As the pandemic kept on, the staff continued to find ways to support our members, including offering our members access to put their audiobooks on NetGalley; launching new consumer marketing programs; and leveraging the IBPA Bookstore Catalog to raise nearly $15,000 for the nonprofits Book Industry Charitable Foundation (Binc) and We Need Diverse Books (WNDB). And they continued to stay on top of the government support options to share with our membership. The roundtables evolved, becoming open forums for all to share challenges and gain insight from our peers. Most importantly, we shifted to a completely virtual Publishing University in 2021, with staff seeking and adopting a conference platform they had never used before. The result was a terrifically successful 2021 Publishing University with record attendance and fantastic programming, including an added focus on the unique issues in the world at that time.
At the same time, the other committees extended their work on the issues affecting us all. The member benefits committee overhauled their evaluation criteria, adding confirmation that the companies endorsed were committed to antiracism. The editorial committee developed content that was unique to the challenges of the pandemic world. The advocacy committee tackled a number of issues, weighing in on the CASE Act, the Internet Archive proposal for access to digital copies of books, and others. They have all been responsive but also thoughtful in their recommendations.
The work I’m most proud is the reflection upon and sharpening of our core values and ethics. Instead of assuming that all members are familiar with these values, we now require explicit acknowledgement by any person or company who joins or renews their membership with IBPA.
This has led to some challenging but necessary actions that we felt we must take in order to be true to our values and to make IBPA a safe and welcoming community for any and all. We’ve put in place a procedure for reporting and acting on any discriminatory or inflammatory content published by one of our members. We adopted a clear and detailed definition of hate speech and discriminatory content. I need to emphasize that these processes have involved hour and hours of discussion, debate, and reflection by staff, committee members, and board members. No hasty decisions were made, but instead I am grateful for the depth of reflection and consideration by every person involved, reaching unanimous commitment to our policies and procedures. We know that this work is the right thing for IBPA, for publishing, and for the world.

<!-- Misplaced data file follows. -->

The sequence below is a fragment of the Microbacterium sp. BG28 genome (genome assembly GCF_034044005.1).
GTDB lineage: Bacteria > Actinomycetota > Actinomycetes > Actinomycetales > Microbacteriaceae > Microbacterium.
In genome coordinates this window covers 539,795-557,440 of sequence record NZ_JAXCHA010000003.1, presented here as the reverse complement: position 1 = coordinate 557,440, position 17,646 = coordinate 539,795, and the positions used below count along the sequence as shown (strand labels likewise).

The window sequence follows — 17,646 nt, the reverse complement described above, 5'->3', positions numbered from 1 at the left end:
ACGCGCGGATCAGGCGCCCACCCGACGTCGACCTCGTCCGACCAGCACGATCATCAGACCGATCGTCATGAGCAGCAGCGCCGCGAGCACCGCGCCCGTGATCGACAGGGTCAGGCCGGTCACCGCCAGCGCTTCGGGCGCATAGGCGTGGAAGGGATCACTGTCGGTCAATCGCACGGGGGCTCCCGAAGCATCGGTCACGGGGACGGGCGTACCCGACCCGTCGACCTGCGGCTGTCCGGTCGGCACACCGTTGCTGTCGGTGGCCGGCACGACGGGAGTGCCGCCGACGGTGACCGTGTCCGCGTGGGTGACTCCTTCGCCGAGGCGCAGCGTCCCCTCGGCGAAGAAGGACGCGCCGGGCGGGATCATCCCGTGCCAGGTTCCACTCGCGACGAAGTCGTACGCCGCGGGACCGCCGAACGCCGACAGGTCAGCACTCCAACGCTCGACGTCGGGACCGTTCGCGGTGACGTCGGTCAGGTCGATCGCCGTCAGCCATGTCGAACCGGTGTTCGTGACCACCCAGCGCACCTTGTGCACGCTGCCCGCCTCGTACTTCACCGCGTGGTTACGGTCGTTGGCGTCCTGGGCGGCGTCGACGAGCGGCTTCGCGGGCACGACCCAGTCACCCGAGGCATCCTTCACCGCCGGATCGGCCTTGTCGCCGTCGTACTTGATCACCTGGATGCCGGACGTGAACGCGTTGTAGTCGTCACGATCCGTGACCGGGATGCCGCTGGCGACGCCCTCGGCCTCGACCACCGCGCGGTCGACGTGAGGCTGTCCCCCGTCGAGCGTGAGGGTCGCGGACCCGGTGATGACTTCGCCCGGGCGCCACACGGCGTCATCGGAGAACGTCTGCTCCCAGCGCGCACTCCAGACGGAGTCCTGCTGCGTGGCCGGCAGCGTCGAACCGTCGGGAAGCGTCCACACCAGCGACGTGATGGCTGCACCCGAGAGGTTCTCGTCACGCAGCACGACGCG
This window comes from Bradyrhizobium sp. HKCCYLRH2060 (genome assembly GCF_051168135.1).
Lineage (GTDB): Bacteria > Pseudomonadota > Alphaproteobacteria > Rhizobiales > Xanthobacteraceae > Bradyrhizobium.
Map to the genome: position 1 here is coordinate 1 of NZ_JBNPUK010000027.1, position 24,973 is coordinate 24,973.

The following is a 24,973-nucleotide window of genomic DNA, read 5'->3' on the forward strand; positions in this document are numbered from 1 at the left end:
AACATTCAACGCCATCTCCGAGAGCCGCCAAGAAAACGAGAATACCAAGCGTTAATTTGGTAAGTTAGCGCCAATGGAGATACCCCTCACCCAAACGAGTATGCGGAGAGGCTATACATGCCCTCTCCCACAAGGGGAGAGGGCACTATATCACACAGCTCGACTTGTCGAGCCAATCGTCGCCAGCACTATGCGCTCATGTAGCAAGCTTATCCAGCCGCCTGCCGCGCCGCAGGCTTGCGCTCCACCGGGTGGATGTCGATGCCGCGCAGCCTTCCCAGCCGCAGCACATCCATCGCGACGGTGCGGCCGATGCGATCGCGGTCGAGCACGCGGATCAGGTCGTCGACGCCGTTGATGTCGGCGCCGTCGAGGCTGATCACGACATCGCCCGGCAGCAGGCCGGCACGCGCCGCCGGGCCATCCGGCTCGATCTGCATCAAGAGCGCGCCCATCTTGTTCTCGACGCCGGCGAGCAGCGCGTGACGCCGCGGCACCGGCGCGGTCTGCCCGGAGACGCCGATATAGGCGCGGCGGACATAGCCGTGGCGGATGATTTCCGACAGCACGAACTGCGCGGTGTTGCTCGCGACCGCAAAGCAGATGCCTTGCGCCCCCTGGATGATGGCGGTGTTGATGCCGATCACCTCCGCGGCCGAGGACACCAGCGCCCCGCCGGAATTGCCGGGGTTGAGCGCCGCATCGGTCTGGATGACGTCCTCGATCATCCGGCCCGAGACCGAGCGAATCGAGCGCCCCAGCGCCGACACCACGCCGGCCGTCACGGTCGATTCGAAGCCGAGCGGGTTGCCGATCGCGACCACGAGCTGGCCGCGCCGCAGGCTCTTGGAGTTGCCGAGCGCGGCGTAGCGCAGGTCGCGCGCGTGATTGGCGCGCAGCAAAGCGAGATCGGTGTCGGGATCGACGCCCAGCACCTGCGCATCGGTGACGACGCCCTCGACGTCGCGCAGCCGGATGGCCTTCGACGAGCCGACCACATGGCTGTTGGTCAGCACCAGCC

During a time when other organizations have struggled, I am so proud that we have grown to the largest membership we’ve had in years. This led to a much-needed organizational overhaul, more clearly defining the roles of each staff member, and welcoming Adeline Liu as the new director of marketing and communications.
As we learn to live in the new pandemic reality, we have much more work to do, and I am sure that new challenges will arise. I could not be more confident that this organization will continue to thrive as I hand over the reins to Karen Pavlicin—who has been such a strong support for all the years I’ve been on the board—to the continuing and incoming members of the board, and to the outstanding and committed staff.
Indeed, the last two years were in no way what I had expected, but at the same time so much more than I had imagined. It has been said that you can evaluate the health of an organization by how it handles adversity. By that measure, I am honored and humbled by this outstanding organization.